I’m looking at the new Phrozen Sonic XL 4K 3D printer today.
This is a very intriguing device that has a high-resolution feature that I haven’t yet seen on many other desktop resin 3D printers.
Resin 3D Printer Principles
Let’s first understand how these machines work.
They are actually quite simple in concept: a tank of resin with a transparent bottom is placed over top of a standard LCD panel. To build each layer the LCD panel lights up, or at least the pixels corresponding to the solid portions of that particular layer light up, solidifying those parts per the design. Once a layer is solidified, the motion system raises up the platform and the process repeats.
This is the case for many low-cost resin 3D printers. In fact, many of the lower-cost models simply repurpose standard LCD panels designed for other applications in their equipment. Thus the number of pixels found on each LCD panel is usually a standard layout, like 1280 x 720 or 1920 x 1080 pixels.
The number of pixels represents the effective XY resolution of the device; the Z resolution is determined by the precision movement of the platform, not the pixel arrangement on the LCD panel.
Sonic XL 4K Resolution
Now here’s the interesting part of Phrozen’s new Sonic XL 4K: the LCD panel is actually a 4K pixel array. This means that the XY resolution of the device is a whopping 3840 x 2160 pixels. This has enabled Phrozen to expand the effective build volume of the Sonic XL without compromising resolution.
The build volume of the Sonic XL 4K is 120 x 190 x 200 mm. Those are almost the build volume dimensions of a small filament 3D printer. Typically resin machines offer vastly smaller 3D print build volumes, although they are typically used for applications such as jewelry or dental, which require small volumes but high resolutions.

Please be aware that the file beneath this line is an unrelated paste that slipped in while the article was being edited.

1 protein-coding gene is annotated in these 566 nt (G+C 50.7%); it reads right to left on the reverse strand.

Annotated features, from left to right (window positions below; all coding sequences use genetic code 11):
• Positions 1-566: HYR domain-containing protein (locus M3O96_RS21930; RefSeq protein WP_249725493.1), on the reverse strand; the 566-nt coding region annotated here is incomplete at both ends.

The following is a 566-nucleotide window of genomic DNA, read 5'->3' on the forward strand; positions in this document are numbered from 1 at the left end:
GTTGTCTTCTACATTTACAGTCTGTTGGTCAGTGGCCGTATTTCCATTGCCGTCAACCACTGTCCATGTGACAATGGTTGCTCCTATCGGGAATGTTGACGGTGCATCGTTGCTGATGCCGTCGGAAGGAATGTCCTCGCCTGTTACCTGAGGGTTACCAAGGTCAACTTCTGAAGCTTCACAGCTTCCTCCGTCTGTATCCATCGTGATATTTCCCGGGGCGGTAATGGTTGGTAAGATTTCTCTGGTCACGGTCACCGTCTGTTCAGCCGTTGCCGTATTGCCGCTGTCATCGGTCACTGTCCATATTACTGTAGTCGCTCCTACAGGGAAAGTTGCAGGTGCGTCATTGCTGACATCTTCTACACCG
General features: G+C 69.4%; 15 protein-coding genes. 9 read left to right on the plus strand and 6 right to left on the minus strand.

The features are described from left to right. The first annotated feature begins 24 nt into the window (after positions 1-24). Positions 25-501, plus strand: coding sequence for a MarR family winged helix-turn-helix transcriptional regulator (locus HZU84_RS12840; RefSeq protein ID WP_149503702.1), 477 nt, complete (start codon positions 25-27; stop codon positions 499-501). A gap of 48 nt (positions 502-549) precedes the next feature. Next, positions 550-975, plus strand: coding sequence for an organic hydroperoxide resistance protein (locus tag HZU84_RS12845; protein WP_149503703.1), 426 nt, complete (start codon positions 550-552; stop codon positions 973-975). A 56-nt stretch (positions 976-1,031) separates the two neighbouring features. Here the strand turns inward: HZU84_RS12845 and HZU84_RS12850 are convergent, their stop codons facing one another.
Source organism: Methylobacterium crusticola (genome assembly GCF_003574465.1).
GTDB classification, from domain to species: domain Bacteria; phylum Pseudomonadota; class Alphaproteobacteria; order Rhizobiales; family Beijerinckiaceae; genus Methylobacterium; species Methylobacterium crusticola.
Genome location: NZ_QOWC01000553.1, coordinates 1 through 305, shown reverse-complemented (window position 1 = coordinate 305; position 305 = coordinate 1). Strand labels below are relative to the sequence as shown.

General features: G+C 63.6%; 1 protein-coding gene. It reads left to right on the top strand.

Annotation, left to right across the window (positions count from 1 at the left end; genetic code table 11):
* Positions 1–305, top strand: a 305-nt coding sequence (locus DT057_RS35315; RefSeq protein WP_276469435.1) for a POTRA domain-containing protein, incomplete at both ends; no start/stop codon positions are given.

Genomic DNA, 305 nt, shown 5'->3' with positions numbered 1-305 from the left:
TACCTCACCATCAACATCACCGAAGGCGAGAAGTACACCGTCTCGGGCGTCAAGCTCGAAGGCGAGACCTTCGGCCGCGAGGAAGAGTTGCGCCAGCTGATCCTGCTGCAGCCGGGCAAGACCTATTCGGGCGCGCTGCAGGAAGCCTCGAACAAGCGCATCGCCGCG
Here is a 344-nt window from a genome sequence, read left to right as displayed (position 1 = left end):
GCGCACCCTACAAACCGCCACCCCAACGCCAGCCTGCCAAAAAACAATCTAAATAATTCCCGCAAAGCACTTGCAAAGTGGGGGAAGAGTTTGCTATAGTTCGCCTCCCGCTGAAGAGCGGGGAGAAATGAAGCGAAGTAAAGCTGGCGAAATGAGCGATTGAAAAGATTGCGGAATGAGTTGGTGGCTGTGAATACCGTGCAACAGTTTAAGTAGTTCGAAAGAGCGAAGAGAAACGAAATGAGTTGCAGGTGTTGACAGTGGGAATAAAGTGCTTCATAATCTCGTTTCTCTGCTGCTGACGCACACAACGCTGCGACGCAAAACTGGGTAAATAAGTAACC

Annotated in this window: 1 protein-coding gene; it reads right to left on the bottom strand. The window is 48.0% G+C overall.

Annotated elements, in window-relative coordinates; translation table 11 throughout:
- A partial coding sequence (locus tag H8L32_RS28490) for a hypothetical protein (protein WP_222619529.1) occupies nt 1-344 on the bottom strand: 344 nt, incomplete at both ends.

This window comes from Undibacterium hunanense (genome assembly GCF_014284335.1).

The effective XY resolution of the machine is a fine 0.05mm, and the Z-axis resolution, or minimum layer size, is as small as 0.01mm.
Phrozen Sonic XL 4K Print Speed
Since each layer is produced all at once, the print speed of the Sonic XL 4K can be expressed as a vertical speed. In this case, Phrozen says the machine can print at a rate of 200mm vertical per hour, which is quite fast.
The speed is due to the “monochrome” LCD light engine design. This apparently transmits more energy more rapidly to the photopolymer resin and results in layer curing duration of only 0.2 seconds.
There’s another interesting feature: the backlight for the LCD panel is different from most other implementations. Usually a backlight is a single or multiple source light that is blocked from passing by the LCD panel’s pixels. The LCD, when instructed by the controller, can “open” a set of designated pixels for each layer. This simply allows the backlight to flow through.
However, in many LCD 3D printers the implementation does not have uniform flow of light for each pixel due to the distance between the pixel and the light. There’s a big difference in the Sonic XL 4K because they use a different backlight.
Instead of a few lights, they use an array of LEDs providing UV light. This provides a much more uniform flow of light for each pixel, and results in higher-quality prints. This is particularly true for larger prints that cover most of the build surface, something that would naturally happen with a large 3D printer such as the Sonic XL 4K.
The Sonic XL 4K looks like a very decent 3D printer that should produce high-quality — and large — 3D prints. From a few sources I’ve seen the device available for pre-order at a price of near US$2,300.